Aha experiences aren’t as serendipitous as you may think. Here’s how to proactively produce them.

It’s the third century, B.C., and the King of Syracuse is suspicious. He has commissioned a new gold crown. But upon receiving the crown from his goldsmith, the king believes the item has been adulterated with silver. He asks his great scientist Archimedes to verify the crown’s purity.

At first, Archimedes is well and truly stumped. But then, as he slips into his bathtub and sees the water level rise, he realizes that he can use displaced water to assess the crown’s density and, therefore, its gold content. Archimedes leaps from the tub and runs naked through the streets shouting “Eureka!” which roughly translates to “I’ve got it!”

While its authenticity is debated, the story of Archimedes and the gold crown is still one of the most famous tales of scientific discovery. Researchers who study the process of creative breakthroughs, also referred to as “aha” or “eureka” moments, say Archimedes’ experience can offer valuable lessons to anyone who could use a little creative inspiration.

“When you’re completely stuck on a problem, setting it aside can lead to new ideas or even flashes of insight,” says Mark Beeman, chair of psychology at Northwestern University and author of The Eureka Factor, a book that examines how the human brain tackles tricky problems and comes up with creative solutions.

Beeman says so-called eureka moments may seem unpredictable and unreplicable. But there are ways to coax these inspired ideas from their hiding places. One of the best is to take a break from thinking about a problem or dilemma. “When you step away from a problem” — meaning you focus your attention on something else — “what happens is something people call incubation,” he says.

There are several theories for what’s going on during this incubation period, all of which may be true. “The first is that if you initially approach a problem the wrong way, the more you stick with it or focus in on it, the more you’re actually suppressing other ideas,” Beeman explains. Basically, your mind gets stuck in a rut; setting the problem aside for a while helps free your brain to explore new roads.

“The second idea,” Beeman says, “is that when you take a break, you might get a hint from your environment.” Archimedes and his bathtub is a good example; seeing the water level rise triggered his epiphany.

“The third idea, which everybody believes but is hard to prove, is that there’s some kind of process in the mind where you’re still occasionally mulling the problem at an unconscious level, and in doing so you come up with the solution,” Beeman says. The human brain seems to be capable of both direct and indirect attention, he says. And when it’s stuck on a problem, indirect attention — which may even persist to some extent during sleep — can yield novel insights.

While it’s unclear exactly how this incubation period works its magic, Beeman says there are several steps you can take to raise the odds that incubation will be fruitful. First of all, you need to thoroughly dissect a problem and work through all the obvious solutions. “You need this first stage where you’re really analyzing a problem and bringing it into focus internally,” he says.

Once you’ve done that work and are ready to incubate, it’s helpful to engage in tasks that allow your mind time and space to wander without distraction. A 2019 study titled “When the Muses Strike” found that, among physicists and writers, creative insights often arrived while they exercised, showered, gardened, or engaged in other predominantly physical activities that gave their minds the freedom to roam.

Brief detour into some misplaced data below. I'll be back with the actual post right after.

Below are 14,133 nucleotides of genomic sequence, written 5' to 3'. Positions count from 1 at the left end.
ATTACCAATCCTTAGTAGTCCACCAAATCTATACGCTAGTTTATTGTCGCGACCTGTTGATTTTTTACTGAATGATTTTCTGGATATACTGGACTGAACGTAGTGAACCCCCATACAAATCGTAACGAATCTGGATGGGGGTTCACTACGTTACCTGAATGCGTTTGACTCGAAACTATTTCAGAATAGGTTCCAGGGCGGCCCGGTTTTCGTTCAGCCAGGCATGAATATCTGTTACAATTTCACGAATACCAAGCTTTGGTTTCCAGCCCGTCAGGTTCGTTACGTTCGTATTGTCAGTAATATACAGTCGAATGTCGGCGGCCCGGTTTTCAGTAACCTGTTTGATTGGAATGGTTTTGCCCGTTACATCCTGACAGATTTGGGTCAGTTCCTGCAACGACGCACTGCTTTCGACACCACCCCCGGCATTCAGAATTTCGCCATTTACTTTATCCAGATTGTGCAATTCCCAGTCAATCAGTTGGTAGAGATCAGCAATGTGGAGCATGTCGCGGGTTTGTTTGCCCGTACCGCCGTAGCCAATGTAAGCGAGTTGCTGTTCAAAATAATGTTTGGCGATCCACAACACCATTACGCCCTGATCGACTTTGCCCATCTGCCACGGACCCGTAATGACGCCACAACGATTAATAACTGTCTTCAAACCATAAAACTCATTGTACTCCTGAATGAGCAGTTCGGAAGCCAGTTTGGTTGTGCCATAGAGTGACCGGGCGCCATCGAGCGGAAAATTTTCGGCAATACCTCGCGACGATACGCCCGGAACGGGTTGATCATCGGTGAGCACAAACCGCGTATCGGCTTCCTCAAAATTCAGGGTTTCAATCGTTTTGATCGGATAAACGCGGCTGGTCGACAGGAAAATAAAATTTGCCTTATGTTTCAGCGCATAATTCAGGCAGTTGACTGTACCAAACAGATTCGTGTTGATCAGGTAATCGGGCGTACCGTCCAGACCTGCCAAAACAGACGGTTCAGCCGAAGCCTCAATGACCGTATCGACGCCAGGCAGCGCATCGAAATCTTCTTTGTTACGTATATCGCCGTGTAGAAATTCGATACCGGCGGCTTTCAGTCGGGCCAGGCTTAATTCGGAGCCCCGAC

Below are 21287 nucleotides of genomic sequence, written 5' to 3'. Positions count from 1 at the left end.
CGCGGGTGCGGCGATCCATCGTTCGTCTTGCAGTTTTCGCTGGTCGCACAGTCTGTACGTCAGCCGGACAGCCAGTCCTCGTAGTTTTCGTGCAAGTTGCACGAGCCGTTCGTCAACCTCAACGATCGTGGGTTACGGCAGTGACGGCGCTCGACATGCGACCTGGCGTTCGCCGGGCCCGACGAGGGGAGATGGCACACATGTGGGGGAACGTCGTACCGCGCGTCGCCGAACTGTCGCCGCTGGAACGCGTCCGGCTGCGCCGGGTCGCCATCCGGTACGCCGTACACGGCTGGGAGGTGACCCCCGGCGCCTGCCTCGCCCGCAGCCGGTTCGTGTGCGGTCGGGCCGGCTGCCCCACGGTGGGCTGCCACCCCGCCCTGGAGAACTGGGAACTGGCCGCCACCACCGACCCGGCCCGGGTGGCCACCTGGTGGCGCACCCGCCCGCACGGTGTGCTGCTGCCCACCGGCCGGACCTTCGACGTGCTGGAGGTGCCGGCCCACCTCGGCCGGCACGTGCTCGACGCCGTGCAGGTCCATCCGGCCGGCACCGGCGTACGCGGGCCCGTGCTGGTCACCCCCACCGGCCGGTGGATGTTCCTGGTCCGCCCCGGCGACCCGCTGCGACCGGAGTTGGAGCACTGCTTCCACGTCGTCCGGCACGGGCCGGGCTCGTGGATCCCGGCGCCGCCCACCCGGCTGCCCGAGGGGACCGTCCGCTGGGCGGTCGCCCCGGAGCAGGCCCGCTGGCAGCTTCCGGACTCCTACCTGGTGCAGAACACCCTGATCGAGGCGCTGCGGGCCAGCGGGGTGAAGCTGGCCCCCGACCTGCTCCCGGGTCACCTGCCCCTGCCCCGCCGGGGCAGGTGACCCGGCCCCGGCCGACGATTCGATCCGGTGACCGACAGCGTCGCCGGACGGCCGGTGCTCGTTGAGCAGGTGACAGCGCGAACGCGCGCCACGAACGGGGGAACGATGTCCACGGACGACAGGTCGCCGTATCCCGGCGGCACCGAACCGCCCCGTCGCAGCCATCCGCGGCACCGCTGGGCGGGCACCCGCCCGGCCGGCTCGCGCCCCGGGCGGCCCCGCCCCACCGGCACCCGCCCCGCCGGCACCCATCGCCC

“Engaging in nondemanding tasks seems to foster productive mind-wandering, which can lead to these aha experiences,” says Jonathan Schooler, first author of the study and a professor of psychological and brain sciences at UC Santa Barbara.

Schooler points out that mind-wandering is a universal human activity. So, from an evolutionary perspective, it makes sense that it would serve an important function; if it didn’t, the human brain wouldn’t do it. There are countless anecdotes about great thinkers and inventors who recognized the importance of taking breaks to ponder a problem or simply daydream. Both Einstein and Darwin prioritized long daily strolls.

Schooler’s research defines mind-wandering as any activity that allows “having task-independent thoughts.” Beeman says activities that are too demanding of our brain or attention — checking email, reading the news, watching TV, listening to podcasts, texting a friend, etc. — tend to stifle the kind of background thinking or mind-wandering that leads to creative inspiration. On the other hand, a positive mood seems to be helpful. Anger, anxiety, and other negative emotions breed rumination or problem-fixation, which can suppress the kind of mind-wandering that produces creative insights, he says.

There’s evidence that spending just five minutes outdoors and in nature is enough to boost a person’s mood. Taking a quiet walk through a park or the woods may be just the type of pleasant, mildly diverting activity that both improves your mood and stimulates helpful mind-wandering. Schooler says doing the dishes or other household chores could also help a person hit the mind-wandering sweet spot.

“But try not to do it with an agenda,” he says. Creativity is closely related to play, Schooler says, and if a person is approaching this whole enterprise with the express goal of producing creative breakthroughs, that objective may interfere with the mind’s ability to perform its special alchemy. “Lighten up and let your mind roam,” he says.

This story was written by Markham Heid and originally appeared here:  https://elemental.medium.com/the-science-behind-eureka-moments-6729e3ce4de7